Now while you’re thinking that through, just imagine if we really managed to get our act together and include British Columbia and connect Vancouver. We’d effectively move into the realm of a serious powerhouse world class economic region of the world. Livability, jobs, and career options that exceed the rest of North America by many degrees.
I’d wrap up on these thoughts with a simple notion. Let’s kick some serious regional ass and get some high speed rail built. There’s no region we shouldn’t move into the next level in a serious way! It could start with the cities’ mayors getting together to start applying some real pressure on the respective states and nations to get their act together. It’s well past the time we should start building up the Cascadian Region in some serious ways, let’s stop piddling around and make this happen!
I agree that high-speed rail could transform the Pacific Northwest coast for the better, but I think that “Portland Living, Seattle Jobs” is promising too much. Trains with airline speeds are going to have something like airline fares. Only people with very high-paying jobs will be able to commute via high-speed rail. This misconception has been hitched to high-speed rail for decades. Circa 1970, when I was a teenager, one of the oil companies aired TV ads about the future of transportation. I remember only one, which featured a guy saying that France was building a commuter train that would go 180 miles per hour, and if we had that, we could live where we want and work where we want. Except it wasn’t a commuter train, it was the TGV.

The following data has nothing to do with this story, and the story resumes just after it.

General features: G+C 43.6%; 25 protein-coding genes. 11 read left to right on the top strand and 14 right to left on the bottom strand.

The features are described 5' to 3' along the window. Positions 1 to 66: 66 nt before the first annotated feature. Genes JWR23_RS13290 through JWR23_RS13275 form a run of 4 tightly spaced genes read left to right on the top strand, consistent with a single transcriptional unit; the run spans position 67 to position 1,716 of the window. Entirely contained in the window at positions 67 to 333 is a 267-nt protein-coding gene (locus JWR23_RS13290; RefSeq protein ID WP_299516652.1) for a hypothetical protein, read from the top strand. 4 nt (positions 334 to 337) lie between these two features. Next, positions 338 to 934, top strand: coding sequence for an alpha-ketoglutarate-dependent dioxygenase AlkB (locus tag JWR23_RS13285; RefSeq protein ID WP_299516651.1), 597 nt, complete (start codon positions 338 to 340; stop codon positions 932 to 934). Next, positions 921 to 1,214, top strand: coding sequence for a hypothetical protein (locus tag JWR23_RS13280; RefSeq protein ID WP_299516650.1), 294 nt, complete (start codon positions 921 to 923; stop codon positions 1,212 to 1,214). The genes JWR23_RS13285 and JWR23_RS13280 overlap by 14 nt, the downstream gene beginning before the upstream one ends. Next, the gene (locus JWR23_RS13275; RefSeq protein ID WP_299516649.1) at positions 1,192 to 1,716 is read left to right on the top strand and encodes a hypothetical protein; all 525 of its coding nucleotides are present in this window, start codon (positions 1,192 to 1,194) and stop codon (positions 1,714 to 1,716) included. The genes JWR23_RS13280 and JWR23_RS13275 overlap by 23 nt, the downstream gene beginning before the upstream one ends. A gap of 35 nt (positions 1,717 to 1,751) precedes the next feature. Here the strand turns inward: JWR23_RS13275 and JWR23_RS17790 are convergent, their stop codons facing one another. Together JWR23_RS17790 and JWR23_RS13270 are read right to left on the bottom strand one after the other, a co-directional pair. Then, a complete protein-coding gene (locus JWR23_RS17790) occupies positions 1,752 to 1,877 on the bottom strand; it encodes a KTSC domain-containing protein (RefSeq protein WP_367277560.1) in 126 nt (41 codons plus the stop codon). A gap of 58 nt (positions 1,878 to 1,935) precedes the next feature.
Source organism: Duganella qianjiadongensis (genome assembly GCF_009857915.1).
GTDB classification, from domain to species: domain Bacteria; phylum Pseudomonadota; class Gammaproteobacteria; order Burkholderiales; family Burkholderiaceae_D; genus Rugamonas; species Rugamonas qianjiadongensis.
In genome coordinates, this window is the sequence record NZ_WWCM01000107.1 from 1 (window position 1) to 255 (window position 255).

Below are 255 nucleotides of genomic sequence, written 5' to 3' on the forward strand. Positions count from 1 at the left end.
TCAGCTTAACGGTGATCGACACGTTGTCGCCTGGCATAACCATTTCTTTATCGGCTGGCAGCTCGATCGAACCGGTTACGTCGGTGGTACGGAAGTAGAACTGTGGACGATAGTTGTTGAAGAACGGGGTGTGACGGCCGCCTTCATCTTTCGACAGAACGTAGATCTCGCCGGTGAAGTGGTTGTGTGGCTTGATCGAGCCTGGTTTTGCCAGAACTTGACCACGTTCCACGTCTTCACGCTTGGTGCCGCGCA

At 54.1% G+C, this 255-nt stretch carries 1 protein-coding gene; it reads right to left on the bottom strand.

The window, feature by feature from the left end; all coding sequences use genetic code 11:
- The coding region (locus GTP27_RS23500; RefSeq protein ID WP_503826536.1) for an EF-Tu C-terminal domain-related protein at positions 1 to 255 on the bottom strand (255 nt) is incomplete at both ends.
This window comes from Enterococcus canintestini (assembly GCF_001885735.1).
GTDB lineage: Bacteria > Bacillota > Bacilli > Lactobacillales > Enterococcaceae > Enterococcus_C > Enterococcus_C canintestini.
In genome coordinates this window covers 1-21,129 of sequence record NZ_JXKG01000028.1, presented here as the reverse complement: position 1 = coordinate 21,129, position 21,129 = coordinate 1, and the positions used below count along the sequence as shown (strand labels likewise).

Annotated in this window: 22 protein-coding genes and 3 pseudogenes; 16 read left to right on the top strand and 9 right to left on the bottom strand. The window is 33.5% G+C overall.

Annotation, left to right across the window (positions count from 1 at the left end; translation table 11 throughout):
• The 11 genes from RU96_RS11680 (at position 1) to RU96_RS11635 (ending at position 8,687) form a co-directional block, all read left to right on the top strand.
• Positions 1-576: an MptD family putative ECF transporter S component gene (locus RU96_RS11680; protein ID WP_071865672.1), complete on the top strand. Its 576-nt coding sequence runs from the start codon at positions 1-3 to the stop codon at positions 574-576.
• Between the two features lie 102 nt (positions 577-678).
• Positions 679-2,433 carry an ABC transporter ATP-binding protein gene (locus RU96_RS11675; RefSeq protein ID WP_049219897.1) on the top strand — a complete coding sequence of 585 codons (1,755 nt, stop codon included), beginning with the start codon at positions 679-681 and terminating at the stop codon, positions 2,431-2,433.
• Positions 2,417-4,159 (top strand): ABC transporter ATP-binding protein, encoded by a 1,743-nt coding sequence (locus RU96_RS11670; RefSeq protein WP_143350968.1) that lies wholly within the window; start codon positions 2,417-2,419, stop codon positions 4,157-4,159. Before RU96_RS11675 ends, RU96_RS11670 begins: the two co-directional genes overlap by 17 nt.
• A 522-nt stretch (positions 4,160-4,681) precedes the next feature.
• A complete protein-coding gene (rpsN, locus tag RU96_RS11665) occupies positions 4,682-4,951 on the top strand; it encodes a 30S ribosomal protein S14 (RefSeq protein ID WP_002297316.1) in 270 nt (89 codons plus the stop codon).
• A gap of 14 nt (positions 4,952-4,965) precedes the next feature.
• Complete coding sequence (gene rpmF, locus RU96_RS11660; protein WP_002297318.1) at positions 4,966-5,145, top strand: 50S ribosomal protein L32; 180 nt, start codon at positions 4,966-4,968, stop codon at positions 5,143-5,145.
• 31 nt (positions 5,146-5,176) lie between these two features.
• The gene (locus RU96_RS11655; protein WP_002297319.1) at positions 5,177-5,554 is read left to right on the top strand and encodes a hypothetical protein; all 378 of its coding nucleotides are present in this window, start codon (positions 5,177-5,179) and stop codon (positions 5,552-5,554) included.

Valid point, however, a once a week $200 round trip wouldnt’ be an issue for most software developers, lawyers, etc. However it’d be huge for people because I’d bet you could do a poll and about ~20% of people that live in Seattle that have spent any time in Portland would do the swap – they already do this currently via San Francisco. People work in SF and then come back to Portland to live. I know at least a dozen people personally – so the demand is absolutely there, currently Amtrak Cascades misses that demand because it’s just to cumbersome. It’s easier to do PDX to SFO, and BART it into SF than it is to PDX to SEA and Link or MAX it into Portland or Seattle – and when pay rates are 20-40% more in SF it’s worth spending the 10-15 more minutes on a trip to SF than it is to go either way for the 3 hour flight mess to get to downtown Seattle or downtown Portland.
Go figure eh! 🙂
Eh…..okay. Is this a Portland based blog? Lol.
The point of public transportation is to allow for free movement of people in a quick and efficient manner. Not to funnel jobs from Washington to Oregon. That’s a bit ridiculous. This should be a transit system designed to mutually benefit everyone involved. Your Portland homerism is a bit much.
It’s a Cascadian based blog, but why would high speed rail help in the lopsided manner you state? It would be a boon for the whole region.
It’s not ridiculous, based on history and modern day Europe. But I do digress… it’s the regions loss and that’s a bummer. 😦
The individual who spoke if freedom of movent in a timely safe and efficient manner is right on. Seattle traffic is Soo congested probably because of the road construction whose objective it is to broaden the roads and reduce congestion. I love the idea if rapid transit.if for any reason to be able to be in a different climate in a short period of time. The idea of connecting various cultures quickly is a great benefit too .safety issues concern me though. The other issue is airport security clearance is very time consuming no thanks to radical Islam. This measure of security will probably fit into to rapid transit as well.